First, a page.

Hannibal Barca lived in the second century BC, and was a military commander in Carthage, now part of Tunisia. During his lifetime there was ongoing unrest between the growing Roman Empire and the Mediterranean regions. Hannibal successfully won over several of Rome's allies and commanded much of Italy for 15 years, but was eventually defeated and, after a few years as a political reformer, he was forced into exile and eventually betrayed to the Romans. He is considered one of the greatest military tacticians in history.
Hannibal is most famous for his journey, in 218 BC, from Carthage through the Pyrenees and Alps and into Italy. Accompanied by an army of 46,000 on foot and horse and 37 war elephants, the mountain ranges and major rivers made the crossing difficult and on his arrival it is believed that more than half of his forces were lost. The image of the elephants forging through the snows, and of their role in battle, is powerful enough to make Hannibal a recognisable figure even to those with no other knowledge of early history. However, of those which survived the crossing, only Hannibal's own elephant called Surus ('The Syrian') survived the war in Italy.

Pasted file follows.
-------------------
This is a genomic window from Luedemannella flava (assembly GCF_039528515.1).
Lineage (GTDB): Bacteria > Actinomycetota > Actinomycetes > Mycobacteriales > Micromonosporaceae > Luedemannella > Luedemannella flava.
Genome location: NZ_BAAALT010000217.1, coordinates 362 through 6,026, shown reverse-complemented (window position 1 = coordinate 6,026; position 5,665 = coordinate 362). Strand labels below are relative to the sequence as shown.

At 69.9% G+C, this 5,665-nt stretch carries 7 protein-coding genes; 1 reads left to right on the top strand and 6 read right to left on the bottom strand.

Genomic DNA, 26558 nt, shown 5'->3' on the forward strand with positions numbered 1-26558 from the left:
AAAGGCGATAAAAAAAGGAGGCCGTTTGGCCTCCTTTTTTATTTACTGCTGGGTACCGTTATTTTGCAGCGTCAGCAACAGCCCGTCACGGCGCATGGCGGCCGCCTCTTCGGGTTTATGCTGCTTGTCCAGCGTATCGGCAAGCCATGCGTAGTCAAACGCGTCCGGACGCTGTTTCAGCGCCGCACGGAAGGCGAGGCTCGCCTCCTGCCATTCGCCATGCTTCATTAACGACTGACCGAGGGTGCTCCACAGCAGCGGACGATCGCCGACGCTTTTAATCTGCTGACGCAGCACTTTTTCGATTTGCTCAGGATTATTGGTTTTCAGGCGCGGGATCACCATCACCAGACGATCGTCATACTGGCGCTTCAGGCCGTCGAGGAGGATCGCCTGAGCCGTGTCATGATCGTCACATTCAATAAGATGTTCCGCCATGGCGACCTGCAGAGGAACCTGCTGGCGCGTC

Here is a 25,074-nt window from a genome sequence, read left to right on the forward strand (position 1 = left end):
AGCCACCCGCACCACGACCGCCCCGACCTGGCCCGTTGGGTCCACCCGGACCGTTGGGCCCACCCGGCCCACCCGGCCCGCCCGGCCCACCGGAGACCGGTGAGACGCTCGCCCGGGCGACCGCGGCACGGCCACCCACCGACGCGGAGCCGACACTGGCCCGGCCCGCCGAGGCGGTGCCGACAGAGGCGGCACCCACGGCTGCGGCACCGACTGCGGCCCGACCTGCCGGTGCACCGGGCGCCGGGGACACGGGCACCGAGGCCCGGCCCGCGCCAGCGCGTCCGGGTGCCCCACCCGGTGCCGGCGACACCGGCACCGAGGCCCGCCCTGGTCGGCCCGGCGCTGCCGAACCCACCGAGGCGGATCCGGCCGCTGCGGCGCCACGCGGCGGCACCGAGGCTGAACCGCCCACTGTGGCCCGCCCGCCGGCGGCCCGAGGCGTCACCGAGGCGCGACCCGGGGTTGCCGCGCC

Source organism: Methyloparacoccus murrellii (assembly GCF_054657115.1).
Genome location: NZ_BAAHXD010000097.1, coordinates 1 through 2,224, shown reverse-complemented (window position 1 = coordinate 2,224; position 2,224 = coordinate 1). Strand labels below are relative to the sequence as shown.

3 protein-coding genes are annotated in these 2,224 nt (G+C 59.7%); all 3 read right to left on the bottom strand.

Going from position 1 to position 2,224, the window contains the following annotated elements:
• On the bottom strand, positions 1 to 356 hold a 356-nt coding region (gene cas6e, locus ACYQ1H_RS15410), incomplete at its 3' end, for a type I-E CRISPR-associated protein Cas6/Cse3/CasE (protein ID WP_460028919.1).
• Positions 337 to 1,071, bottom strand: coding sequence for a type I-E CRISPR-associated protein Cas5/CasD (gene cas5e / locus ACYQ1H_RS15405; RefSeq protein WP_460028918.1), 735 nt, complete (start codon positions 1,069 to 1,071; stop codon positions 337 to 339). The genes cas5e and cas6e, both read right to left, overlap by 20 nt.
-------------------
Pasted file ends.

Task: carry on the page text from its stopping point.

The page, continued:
There is some debate as to where Hannibal obtained elephants. Indian elephants are smaller, easier to tame and most often used in circuses - Colonel Kearney's beasts are almost certainly Indian. However most imagery of the march depicts African elephants, based on the evidence of a Carthaginian coin, contemporary with Hannibal, which clearly shows him alongside a larger, African elephant.